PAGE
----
For centuries, technology has been making it easier to make more goods more cheaply, driving up ownership and consumption of everything from TVs to toys. But we’re entering a different era. Technologies that enable us to summon everything from a car to hiking equipment on demand are making access to goods, not the production of them, more efficient. And more efficient access will pose a big threat to the traditional economy.
Take the potential impact of self-driving cars on car sales. How many of America’s 253 million cars could you take off the road and still meet current demand if we had perfect availability of self-driving cars?
One way to ballpark this is to determine how many miles people drive today and then how many self-driving cars would be needed to drive those same number of miles.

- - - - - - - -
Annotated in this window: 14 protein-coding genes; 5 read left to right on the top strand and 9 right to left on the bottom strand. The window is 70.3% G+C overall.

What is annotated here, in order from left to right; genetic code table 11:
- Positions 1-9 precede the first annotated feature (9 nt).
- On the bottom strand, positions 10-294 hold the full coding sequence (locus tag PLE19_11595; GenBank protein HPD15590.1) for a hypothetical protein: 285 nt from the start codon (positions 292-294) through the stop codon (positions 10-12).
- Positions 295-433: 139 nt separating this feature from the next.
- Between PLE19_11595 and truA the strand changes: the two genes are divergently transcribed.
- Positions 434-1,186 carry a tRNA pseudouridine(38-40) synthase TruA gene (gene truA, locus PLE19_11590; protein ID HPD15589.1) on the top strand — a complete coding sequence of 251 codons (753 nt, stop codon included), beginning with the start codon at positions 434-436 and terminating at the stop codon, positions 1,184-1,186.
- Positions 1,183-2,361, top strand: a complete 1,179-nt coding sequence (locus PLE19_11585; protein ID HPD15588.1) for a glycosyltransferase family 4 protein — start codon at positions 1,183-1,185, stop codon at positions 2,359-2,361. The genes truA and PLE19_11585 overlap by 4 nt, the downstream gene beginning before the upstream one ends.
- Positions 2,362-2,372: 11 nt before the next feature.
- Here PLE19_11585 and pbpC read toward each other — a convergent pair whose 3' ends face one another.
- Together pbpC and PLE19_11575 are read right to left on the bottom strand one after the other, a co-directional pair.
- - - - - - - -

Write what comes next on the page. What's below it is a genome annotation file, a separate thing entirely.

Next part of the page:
A passenger vehicle drives about 12,000 miles a year in the U.S., according to the Environmental Protection Agency. There are 8,760 hours in a year; so if you ran your car all year, you would only need to go about 1.5 miles per hour to cover 12,000 miles.
If you assume instead that you could continuously occupy a self-driving car at 60 mph all year long, you could drive 525,600 passenger miles per car per year. That would cover the 12,000 average that a vehicle drives with about 2 percent of the cars currently on the road, or six million cars. That’s a 97% reduction.
Of course this is just a hypothetical estimate based on one simplified model of car utilization. To rigorously do this calculation you would need to factor in variables like demand for cars during peak usage, stop lights, the wear on the car, etc. Still, directionally if the promise of on-demand, self-driving cars doesn’t terrify Detroit, I don’t know what possibly could.